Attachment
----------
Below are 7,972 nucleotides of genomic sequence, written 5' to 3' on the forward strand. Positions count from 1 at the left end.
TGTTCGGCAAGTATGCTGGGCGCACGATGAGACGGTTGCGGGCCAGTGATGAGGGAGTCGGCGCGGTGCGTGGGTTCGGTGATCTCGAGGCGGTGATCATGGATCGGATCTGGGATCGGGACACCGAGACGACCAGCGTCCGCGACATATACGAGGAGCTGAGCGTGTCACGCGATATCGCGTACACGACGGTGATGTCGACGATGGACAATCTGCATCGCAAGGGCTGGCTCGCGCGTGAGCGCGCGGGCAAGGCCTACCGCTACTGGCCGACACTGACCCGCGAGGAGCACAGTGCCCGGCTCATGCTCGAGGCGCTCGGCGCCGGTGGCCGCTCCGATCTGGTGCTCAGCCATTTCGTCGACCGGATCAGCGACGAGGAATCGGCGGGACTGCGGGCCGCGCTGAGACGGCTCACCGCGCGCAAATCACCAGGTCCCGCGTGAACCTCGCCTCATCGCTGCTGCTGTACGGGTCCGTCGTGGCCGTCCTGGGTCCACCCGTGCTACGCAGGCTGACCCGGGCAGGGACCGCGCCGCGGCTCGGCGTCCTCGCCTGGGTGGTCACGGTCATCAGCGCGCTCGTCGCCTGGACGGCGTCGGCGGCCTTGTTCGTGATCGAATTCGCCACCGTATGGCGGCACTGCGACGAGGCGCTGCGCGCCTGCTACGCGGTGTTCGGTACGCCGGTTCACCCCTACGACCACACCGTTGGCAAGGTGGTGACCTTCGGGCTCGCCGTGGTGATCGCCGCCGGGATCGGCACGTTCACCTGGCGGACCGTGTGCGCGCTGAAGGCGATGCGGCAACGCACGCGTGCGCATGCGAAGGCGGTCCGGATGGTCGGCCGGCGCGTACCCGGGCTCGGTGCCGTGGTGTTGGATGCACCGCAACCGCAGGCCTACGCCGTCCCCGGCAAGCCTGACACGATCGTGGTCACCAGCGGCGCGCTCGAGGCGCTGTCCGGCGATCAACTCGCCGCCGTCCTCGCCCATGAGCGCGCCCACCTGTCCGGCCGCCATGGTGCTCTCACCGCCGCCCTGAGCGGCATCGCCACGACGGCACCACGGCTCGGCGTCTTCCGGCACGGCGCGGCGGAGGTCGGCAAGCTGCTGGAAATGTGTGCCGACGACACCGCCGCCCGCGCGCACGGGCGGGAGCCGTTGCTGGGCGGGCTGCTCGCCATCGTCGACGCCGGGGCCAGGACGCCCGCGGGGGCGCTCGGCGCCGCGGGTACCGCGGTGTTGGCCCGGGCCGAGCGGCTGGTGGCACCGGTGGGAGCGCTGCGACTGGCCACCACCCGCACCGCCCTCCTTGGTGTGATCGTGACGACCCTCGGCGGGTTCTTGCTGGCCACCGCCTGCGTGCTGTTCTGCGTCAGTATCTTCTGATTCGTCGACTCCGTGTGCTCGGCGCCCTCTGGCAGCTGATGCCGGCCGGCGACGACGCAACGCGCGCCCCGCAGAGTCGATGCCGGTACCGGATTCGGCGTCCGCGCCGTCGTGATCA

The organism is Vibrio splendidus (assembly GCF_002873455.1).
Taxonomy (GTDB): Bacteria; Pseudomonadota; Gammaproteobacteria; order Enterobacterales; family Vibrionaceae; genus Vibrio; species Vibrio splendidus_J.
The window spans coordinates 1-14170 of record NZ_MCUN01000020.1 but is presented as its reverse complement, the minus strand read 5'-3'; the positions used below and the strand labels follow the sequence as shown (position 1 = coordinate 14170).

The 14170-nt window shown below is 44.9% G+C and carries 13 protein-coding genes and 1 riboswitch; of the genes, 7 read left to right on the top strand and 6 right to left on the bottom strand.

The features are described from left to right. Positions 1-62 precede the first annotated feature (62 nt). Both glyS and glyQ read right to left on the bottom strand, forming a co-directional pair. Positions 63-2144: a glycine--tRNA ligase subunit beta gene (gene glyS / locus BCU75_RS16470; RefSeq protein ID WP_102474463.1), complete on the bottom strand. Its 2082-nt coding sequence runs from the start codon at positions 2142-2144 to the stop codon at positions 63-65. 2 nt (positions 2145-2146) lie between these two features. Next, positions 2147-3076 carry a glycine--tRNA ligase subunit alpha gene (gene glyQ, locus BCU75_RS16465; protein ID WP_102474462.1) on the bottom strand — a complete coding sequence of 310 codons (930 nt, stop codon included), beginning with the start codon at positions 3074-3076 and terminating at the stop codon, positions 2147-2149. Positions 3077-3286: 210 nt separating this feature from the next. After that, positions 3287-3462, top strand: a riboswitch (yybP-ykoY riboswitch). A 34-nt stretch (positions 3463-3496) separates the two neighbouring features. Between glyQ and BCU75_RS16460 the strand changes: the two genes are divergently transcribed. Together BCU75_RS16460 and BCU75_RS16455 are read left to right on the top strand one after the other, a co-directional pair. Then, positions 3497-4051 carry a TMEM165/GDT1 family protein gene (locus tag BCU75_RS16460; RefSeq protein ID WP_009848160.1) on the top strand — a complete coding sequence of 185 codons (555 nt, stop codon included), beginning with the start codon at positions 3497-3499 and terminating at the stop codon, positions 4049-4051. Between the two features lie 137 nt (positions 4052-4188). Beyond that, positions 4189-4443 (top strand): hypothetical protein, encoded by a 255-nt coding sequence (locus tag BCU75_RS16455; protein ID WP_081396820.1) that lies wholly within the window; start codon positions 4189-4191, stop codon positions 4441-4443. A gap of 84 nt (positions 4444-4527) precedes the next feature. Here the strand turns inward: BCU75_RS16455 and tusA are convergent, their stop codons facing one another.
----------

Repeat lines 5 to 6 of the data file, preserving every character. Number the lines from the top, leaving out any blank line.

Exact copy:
The window spans coordinates 1-14170 of record NZ_MCUN01000020.1 but is presented as its reverse complement, the minus strand read 5'-3'; the positions used below and the strand labels follow the sequence as shown (position 1 = coordinate 14170).

The 14170-nt window shown below is 44.9% G+C and carries 13 protein-coding genes and 1 riboswitch; of the genes, 7 read left to right on the top strand and 6 right to left on the bottom strand.